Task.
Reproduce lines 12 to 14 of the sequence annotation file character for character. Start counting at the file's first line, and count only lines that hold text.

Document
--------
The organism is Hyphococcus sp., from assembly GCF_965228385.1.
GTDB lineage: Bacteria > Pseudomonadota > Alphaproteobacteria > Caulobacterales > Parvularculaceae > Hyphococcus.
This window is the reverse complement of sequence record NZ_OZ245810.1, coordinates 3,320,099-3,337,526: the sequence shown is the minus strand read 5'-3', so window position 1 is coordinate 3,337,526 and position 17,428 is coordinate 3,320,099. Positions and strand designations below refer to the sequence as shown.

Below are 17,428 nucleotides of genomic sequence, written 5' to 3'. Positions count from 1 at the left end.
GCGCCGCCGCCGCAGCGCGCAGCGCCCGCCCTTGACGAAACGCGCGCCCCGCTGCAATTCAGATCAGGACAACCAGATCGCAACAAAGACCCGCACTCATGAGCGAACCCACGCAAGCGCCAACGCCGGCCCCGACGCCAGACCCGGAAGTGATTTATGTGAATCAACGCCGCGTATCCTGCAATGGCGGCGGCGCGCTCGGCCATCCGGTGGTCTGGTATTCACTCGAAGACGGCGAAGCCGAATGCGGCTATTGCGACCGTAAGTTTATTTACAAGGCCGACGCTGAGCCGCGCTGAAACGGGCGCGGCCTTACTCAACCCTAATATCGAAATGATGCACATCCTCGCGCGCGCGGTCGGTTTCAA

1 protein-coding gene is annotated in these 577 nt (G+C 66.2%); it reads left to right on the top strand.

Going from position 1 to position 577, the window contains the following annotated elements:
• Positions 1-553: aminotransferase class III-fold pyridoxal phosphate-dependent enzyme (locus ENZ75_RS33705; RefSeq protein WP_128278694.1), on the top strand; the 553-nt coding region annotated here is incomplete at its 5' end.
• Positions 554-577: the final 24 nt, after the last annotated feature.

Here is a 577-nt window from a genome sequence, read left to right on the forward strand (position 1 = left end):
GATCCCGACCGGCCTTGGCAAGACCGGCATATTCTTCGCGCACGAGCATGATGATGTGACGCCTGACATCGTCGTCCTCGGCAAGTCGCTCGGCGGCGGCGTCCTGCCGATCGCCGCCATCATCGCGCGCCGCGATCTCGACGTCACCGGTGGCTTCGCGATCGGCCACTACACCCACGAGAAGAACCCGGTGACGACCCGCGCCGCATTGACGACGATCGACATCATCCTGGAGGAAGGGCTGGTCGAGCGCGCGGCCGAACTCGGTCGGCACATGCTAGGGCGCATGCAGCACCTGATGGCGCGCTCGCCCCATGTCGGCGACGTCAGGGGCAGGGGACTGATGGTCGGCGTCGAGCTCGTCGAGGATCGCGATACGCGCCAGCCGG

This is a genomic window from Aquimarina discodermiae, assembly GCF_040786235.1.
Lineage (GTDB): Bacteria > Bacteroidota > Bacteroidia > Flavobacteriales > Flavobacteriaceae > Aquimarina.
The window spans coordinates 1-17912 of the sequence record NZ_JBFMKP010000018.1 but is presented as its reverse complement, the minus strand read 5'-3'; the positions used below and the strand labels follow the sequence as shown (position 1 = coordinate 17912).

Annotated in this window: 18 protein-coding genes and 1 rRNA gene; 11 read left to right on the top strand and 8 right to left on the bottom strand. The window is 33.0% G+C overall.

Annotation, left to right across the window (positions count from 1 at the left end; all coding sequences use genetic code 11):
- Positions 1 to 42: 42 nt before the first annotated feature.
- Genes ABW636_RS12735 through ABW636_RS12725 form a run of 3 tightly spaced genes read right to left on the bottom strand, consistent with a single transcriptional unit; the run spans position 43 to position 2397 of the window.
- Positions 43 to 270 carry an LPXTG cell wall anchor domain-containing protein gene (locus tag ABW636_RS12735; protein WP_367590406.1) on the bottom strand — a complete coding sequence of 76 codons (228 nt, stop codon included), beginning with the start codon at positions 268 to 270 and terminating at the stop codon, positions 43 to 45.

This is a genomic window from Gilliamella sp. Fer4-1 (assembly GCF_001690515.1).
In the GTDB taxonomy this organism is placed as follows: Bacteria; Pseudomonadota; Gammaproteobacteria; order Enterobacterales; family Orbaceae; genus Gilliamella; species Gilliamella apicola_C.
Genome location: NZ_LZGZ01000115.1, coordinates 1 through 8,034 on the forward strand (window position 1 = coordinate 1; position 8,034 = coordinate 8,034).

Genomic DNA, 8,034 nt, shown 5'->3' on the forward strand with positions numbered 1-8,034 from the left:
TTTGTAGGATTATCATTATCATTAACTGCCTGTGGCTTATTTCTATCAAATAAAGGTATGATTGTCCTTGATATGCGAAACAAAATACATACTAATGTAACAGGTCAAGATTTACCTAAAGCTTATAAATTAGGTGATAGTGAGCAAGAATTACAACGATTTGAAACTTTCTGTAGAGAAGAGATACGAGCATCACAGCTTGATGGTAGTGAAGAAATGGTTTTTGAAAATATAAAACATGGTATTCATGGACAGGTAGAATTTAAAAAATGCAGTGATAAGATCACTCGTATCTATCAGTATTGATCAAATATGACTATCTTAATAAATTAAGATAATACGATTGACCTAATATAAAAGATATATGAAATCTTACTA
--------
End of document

This is a genomic window from Aquimarina discodermiae, assembly GCF_040786235.1.
Lineage (GTDB): Bacteria > Bacteroidota > Bacteroidia > Flavobacteriales > Flavobacteriaceae > Aquimarina.
The window spans coordinates 1-17912 of the sequence record NZ_JBFMKP010000018.1 but is presented as its reverse complement, the minus strand read 5'-3'; the positions used below and the strand labels follow the sequence as shown (position 1 = coordinate 17912).